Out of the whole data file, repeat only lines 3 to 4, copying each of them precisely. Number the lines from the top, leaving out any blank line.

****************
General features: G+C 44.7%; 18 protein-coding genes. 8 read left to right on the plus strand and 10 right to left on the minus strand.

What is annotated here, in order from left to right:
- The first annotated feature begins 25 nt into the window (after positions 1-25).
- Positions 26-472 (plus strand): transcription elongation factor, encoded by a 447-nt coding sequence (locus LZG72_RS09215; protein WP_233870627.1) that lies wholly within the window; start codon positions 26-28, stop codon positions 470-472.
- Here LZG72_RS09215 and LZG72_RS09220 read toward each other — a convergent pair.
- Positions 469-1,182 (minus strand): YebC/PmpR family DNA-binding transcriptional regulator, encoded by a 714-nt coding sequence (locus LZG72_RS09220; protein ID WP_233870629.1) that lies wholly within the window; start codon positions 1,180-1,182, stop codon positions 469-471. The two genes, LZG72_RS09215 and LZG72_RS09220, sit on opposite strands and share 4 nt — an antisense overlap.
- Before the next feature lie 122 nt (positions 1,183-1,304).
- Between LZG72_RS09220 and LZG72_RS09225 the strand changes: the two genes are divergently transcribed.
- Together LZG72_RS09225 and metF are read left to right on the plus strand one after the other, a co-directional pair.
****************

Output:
- The first annotated feature begins 25 nt into the window (after positions 1-25).
- Positions 26-472 (plus strand): transcription elongation factor, encoded by a 447-nt coding sequence (locus LZG72_RS09215; protein WP_233870627.1) that lies wholly within the window; start codon positions 26-28, stop codon positions 470-472.